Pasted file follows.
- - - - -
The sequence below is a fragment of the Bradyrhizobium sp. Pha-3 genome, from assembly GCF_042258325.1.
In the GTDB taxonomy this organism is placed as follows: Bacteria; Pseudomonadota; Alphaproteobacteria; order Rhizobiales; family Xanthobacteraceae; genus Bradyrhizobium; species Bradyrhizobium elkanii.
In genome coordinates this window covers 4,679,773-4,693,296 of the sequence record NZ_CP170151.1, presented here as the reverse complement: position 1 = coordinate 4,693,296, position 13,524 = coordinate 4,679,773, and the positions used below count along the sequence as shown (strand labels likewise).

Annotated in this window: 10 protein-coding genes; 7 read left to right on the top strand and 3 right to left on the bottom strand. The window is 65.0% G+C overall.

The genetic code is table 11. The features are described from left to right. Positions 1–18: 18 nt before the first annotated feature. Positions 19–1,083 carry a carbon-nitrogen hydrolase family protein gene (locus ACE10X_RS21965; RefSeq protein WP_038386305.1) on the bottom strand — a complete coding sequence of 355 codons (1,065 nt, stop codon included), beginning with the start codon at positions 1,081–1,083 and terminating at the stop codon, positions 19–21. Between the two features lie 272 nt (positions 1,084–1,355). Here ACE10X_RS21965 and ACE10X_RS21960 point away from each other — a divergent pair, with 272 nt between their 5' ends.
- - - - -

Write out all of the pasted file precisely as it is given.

The sequence below is a fragment of the Bradyrhizobium sp. Pha-3 genome, from assembly GCF_042258325.1.
In the GTDB taxonomy this organism is placed as follows: Bacteria; Pseudomonadota; Alphaproteobacteria; order Rhizobiales; family Xanthobacteraceae; genus Bradyrhizobium; species Bradyrhizobium elkanii.
In genome coordinates this window covers 4,679,773-4,693,296 of the sequence record NZ_CP170151.1, presented here as the reverse complement: position 1 = coordinate 4,693,296, position 13,524 = coordinate 4,679,773, and the positions used below count along the sequence as shown (strand labels likewise).

Annotated in this window: 10 protein-coding genes; 7 read left to right on the top strand and 3 right to left on the bottom strand. The window is 65.0% G+C overall.

The genetic code is table 11. The features are described from left to right. Positions 1–18: 18 nt before the first annotated feature. Positions 19–1,083 carry a carbon-nitrogen hydrolase family protein gene (locus ACE10X_RS21965; RefSeq protein WP_038386305.1) on the bottom strand — a complete coding sequence of 355 codons (1,065 nt, stop codon included), beginning with the start codon at positions 1,081–1,083 and terminating at the stop codon, positions 19–21. Between the two features lie 272 nt (positions 1,084–1,355). Here ACE10X_RS21965 and ACE10X_RS21960 point away from each other — a divergent pair, with 272 nt between their 5' ends.